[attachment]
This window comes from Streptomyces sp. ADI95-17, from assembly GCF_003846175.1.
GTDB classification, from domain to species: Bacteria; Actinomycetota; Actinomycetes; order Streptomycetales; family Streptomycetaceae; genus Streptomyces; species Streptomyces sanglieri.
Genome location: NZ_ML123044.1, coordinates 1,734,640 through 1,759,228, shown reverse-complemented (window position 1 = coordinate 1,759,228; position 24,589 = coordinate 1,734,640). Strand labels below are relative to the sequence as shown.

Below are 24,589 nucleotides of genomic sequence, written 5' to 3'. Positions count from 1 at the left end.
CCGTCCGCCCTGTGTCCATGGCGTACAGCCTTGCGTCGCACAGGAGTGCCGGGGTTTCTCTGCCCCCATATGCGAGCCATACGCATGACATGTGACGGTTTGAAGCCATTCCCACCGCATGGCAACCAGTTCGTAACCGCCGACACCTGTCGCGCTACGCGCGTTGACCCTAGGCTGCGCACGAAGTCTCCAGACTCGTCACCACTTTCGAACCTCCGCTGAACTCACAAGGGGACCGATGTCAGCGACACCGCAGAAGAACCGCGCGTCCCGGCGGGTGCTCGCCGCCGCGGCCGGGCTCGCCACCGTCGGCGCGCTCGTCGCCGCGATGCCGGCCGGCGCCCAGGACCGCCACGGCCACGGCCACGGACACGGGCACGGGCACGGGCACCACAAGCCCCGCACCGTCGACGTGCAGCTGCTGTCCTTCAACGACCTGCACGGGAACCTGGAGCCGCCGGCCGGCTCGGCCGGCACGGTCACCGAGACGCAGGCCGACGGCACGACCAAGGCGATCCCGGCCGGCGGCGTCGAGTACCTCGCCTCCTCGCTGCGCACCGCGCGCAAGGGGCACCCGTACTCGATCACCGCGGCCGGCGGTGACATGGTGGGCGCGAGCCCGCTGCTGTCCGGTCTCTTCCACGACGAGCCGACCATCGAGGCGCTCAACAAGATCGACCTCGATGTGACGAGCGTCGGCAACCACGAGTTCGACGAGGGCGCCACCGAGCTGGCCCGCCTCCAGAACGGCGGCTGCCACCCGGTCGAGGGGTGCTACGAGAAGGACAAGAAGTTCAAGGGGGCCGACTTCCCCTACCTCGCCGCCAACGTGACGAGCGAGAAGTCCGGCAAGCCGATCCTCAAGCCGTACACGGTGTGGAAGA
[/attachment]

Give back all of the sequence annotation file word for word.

This window comes from Streptomyces sp. ADI95-17, from assembly GCF_003846175.1.
GTDB classification, from domain to species: Bacteria; Actinomycetota; Actinomycetes; order Streptomycetales; family Streptomycetaceae; genus Streptomyces; species Streptomyces sanglieri.
Genome location: NZ_ML123044.1, coordinates 1,734,640 through 1,759,228, shown reverse-complemented (window position 1 = coordinate 1,759,228; position 24,589 = coordinate 1,734,640). Strand labels below are relative to the sequence as shown.

Below are 24,589 nucleotides of genomic sequence, written 5' to 3'. Positions count from 1 at the left end.
CCGTCCGCCCTGTGTCCATGGCGTACAGCCTTGCGTCGCACAGGAGTGCCGGGGTTTCTCTGCCCCCATATGCGAGCCATACGCATGACATGTGACGGTTTGAAGCCATTCCCACCGCATGGCAACCAGTTCGTAACCGCCGACACCTGTCGCGCTACGCGCGTTGACCCTAGGCTGCGCACGAAGTCTCCAGACTCGTCACCACTTTCGAACCTCCGCTGAACTCACAAGGGGACCGATGTCAGCGACACCGCAGAAGAACCGCGCGTCCCGGCGGGTGCTCGCCGCCGCGGCCGGGCTCGCCACCGTCGGCGCGCTCGTCGCCGCGATGCCGGCCGGCGCCCAGGACCGCCACGGCCACGGCCACGGACACGGGCACGGGCACGGGCACCACAAGCCCCGCACCGTCGACGTGCAGCTGCTGTCCTTCAACGACCTGCACGGGAACCTGGAGCCGCCGGCCGGCTCGGCCGGCACGGTCACCGAGACGCAGGCCGACGGCACGACCAAGGCGATCCCGGCCGGCGGCGTCGAGTACCTCGCCTCCTCGCTGCGCACCGCGCGCAAGGGGCACCCGTACTCGATCACCGCGGCCGGCGGTGACATGGTGGGCGCGAGCCCGCTGCTGTCCGGTCTCTTCCACGACGAGCCGACCATCGAGGCGCTCAACAAGATCGACCTCGATGTGACGAGCGTCGGCAACCACGAGTTCGACGAGGGCGCCACCGAGCTGGCCCGCCTCCAGAACGGCGGCTGCCACCCGGTCGAGGGGTGCTACGAGAAGGACAAGAAGTTCAAGGGGGCCGACTTCCCCTACCTCGCCGCCAACGTGACGAGCGAGAAGTCCGGCAAGCCGATCCTCAAGCCGTACACGGTGTGGAAGA